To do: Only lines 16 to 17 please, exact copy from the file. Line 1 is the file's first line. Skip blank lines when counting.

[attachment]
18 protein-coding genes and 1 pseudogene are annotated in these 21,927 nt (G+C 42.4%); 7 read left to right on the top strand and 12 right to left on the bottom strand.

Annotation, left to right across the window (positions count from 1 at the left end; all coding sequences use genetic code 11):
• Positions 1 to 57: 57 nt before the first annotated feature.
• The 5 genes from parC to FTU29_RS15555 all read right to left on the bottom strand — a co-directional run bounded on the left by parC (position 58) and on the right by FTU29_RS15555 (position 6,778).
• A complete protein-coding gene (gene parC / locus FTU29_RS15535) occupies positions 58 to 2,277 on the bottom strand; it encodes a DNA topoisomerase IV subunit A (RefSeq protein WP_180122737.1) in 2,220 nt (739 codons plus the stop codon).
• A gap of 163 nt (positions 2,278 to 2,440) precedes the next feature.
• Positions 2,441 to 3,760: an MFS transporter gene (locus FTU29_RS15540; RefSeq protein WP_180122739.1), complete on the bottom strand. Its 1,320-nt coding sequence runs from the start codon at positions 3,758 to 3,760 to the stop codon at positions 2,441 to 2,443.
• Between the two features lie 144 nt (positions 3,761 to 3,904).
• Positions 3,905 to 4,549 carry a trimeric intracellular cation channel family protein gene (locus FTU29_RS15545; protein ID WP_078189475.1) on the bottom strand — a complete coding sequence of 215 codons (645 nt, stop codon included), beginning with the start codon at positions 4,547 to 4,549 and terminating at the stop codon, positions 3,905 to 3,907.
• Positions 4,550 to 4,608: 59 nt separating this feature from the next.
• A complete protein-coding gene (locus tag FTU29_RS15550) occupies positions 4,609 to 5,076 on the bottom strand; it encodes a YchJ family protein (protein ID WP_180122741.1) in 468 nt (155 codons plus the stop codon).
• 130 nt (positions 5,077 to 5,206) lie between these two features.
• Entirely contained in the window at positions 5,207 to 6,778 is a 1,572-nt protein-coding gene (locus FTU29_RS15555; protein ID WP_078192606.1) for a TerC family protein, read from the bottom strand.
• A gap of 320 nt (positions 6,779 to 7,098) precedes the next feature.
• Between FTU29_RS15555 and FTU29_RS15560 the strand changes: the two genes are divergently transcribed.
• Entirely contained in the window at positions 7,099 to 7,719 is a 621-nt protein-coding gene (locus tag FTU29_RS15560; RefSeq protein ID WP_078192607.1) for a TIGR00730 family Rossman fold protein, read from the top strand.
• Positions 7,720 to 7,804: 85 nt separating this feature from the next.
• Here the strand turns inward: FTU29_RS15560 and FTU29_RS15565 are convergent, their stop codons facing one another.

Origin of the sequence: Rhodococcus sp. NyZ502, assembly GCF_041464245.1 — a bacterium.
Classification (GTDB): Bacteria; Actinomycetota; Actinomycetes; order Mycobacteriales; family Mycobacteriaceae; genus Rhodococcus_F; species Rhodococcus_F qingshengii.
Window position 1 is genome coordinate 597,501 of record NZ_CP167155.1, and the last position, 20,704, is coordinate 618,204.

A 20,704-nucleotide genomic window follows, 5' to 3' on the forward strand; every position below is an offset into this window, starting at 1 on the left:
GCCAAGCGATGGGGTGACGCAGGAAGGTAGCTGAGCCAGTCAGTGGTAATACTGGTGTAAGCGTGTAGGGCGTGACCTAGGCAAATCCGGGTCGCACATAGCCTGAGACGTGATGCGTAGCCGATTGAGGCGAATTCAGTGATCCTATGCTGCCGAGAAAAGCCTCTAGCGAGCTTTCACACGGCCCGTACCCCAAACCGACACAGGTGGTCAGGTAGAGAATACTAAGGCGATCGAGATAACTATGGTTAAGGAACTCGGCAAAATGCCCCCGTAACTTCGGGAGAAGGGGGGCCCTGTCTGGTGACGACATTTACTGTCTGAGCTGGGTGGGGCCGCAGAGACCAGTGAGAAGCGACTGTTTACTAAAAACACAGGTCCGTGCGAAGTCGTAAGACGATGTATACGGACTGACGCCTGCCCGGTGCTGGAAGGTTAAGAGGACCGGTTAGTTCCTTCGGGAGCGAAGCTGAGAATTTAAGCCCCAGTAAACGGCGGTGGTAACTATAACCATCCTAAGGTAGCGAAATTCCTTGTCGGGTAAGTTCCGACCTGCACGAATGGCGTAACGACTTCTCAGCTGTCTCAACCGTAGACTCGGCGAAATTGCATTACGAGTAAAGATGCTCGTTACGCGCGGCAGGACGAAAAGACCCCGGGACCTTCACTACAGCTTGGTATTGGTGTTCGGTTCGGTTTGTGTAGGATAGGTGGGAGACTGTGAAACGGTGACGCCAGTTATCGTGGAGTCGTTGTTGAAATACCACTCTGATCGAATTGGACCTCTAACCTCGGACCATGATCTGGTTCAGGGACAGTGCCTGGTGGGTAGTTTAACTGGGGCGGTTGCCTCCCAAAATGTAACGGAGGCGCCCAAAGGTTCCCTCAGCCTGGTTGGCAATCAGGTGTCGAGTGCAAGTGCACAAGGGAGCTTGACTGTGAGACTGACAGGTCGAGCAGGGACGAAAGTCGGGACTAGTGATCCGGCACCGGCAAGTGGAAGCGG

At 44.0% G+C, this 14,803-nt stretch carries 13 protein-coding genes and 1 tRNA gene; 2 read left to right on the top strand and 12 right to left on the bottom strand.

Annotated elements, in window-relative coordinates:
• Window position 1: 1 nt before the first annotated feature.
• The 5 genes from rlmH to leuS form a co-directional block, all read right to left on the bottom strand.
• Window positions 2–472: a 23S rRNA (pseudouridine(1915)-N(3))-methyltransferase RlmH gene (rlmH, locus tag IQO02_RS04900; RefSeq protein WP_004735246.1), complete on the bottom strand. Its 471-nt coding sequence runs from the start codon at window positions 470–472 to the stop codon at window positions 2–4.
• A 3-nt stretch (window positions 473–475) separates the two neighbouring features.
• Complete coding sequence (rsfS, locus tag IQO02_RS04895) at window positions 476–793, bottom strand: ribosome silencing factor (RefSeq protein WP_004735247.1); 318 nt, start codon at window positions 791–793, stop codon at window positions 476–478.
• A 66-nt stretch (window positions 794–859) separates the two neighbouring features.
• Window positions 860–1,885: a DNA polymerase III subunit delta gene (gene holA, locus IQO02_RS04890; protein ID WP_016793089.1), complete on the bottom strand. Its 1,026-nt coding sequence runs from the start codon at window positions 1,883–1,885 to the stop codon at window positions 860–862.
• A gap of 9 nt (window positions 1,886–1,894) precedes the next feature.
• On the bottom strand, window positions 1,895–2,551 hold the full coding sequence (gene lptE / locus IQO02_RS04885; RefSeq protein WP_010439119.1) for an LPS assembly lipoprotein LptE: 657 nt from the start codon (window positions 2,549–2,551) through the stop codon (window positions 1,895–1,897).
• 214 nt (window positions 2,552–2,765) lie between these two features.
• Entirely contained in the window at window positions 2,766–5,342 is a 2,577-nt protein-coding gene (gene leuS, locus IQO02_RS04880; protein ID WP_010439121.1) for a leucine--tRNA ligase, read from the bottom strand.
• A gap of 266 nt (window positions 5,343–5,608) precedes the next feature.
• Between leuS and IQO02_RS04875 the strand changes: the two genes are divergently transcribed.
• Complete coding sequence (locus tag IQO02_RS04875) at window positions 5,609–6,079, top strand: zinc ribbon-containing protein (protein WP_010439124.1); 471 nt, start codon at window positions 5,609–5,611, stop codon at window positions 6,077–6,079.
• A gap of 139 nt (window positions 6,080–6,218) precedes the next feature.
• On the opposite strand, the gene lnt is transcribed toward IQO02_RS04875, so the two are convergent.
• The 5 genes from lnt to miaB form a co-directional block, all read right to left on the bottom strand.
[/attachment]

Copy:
• Entirely contained in the window at positions 7,099 to 7,719 is a 621-nt protein-coding gene (locus tag FTU29_RS15560; RefSeq protein ID WP_078192607.1) for a TIGR00730 family Rossman fold protein, read from the top strand.
• Positions 7,720 to 7,804: 85 nt separating this feature from the next.